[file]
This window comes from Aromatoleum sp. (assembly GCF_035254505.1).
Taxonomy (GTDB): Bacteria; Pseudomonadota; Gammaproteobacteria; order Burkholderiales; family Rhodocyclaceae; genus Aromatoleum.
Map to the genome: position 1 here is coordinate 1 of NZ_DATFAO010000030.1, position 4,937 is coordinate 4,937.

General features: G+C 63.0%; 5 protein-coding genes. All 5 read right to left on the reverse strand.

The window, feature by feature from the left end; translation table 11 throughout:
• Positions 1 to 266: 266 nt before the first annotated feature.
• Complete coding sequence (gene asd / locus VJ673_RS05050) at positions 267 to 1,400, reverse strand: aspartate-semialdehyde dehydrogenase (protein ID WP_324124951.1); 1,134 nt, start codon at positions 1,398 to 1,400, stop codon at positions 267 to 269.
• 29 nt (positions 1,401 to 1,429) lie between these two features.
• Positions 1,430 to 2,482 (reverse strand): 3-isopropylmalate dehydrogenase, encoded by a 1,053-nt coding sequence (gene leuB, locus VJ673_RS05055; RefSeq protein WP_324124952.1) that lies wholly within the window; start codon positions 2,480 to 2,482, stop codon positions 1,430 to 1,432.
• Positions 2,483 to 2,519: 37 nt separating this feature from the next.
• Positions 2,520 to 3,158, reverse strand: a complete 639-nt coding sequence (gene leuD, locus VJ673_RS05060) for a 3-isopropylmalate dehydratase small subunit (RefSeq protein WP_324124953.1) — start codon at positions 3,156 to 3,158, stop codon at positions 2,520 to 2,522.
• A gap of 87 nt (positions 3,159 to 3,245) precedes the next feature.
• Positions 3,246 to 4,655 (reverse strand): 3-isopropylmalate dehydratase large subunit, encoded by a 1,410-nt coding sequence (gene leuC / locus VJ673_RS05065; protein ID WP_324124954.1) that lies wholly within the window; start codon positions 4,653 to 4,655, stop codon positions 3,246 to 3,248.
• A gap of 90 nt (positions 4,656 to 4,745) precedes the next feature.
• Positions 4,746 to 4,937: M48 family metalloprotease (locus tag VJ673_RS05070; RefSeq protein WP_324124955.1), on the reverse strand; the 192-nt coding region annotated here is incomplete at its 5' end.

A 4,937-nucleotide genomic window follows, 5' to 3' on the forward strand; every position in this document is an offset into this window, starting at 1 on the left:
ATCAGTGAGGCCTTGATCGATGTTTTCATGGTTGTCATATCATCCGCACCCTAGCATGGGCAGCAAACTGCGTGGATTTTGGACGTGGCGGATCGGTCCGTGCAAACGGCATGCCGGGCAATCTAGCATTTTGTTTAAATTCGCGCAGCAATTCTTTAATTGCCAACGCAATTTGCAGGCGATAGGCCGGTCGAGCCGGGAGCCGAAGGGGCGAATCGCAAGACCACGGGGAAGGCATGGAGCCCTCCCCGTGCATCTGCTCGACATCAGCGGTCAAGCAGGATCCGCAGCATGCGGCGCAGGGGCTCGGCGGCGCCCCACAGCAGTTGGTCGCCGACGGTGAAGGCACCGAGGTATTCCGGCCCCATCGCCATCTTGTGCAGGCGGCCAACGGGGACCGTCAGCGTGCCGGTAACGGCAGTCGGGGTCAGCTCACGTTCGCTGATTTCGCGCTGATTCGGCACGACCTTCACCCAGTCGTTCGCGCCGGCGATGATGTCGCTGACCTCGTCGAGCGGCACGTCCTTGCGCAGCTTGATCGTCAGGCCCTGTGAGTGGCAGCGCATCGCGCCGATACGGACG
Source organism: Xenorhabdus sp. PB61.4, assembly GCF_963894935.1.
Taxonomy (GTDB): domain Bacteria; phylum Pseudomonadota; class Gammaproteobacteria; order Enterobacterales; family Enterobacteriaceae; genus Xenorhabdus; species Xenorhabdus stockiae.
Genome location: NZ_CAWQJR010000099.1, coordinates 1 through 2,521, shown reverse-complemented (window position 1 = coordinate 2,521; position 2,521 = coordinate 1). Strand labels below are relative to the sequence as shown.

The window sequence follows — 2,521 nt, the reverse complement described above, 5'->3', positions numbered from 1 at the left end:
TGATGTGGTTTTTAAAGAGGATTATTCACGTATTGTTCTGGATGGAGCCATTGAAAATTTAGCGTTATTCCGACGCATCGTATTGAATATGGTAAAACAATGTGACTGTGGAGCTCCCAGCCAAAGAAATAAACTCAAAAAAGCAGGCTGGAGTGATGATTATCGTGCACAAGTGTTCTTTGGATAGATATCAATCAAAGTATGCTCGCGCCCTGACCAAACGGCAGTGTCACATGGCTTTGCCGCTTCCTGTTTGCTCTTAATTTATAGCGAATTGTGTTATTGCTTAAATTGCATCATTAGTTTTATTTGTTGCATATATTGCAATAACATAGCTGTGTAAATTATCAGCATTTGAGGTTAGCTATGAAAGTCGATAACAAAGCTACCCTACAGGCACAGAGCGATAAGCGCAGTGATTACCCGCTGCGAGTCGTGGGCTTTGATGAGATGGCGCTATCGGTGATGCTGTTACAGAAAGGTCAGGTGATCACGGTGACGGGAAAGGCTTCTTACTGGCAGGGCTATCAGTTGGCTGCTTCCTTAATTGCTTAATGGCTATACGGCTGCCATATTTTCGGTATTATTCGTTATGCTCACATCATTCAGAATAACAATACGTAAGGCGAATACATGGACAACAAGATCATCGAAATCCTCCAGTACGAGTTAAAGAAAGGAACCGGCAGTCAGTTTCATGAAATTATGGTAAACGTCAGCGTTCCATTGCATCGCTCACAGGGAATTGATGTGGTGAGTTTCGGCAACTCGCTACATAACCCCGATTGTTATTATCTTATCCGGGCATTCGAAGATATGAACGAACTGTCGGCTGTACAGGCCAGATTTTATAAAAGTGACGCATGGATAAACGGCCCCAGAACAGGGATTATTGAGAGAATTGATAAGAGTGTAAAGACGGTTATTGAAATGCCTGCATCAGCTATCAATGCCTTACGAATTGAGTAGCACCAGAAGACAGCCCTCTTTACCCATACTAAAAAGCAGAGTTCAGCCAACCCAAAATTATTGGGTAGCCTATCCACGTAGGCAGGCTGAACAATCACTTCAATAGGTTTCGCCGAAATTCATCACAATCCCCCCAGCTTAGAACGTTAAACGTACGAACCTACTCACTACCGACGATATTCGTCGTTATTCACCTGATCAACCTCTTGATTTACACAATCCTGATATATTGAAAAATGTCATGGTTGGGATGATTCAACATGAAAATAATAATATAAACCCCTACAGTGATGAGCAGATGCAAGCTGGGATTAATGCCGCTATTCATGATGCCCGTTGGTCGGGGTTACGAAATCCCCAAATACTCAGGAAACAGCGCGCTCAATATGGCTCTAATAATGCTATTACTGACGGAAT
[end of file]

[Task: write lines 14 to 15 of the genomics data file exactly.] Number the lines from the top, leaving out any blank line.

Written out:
• A gap of 90 nt (positions 4,656 to 4,745) precedes the next feature.
• Positions 4,746 to 4,937: M48 family metalloprotease (locus tag VJ673_RS05070; RefSeq protein WP_324124955.1), on the reverse strand; the 192-nt coding region annotated here is incomplete at its 5' end.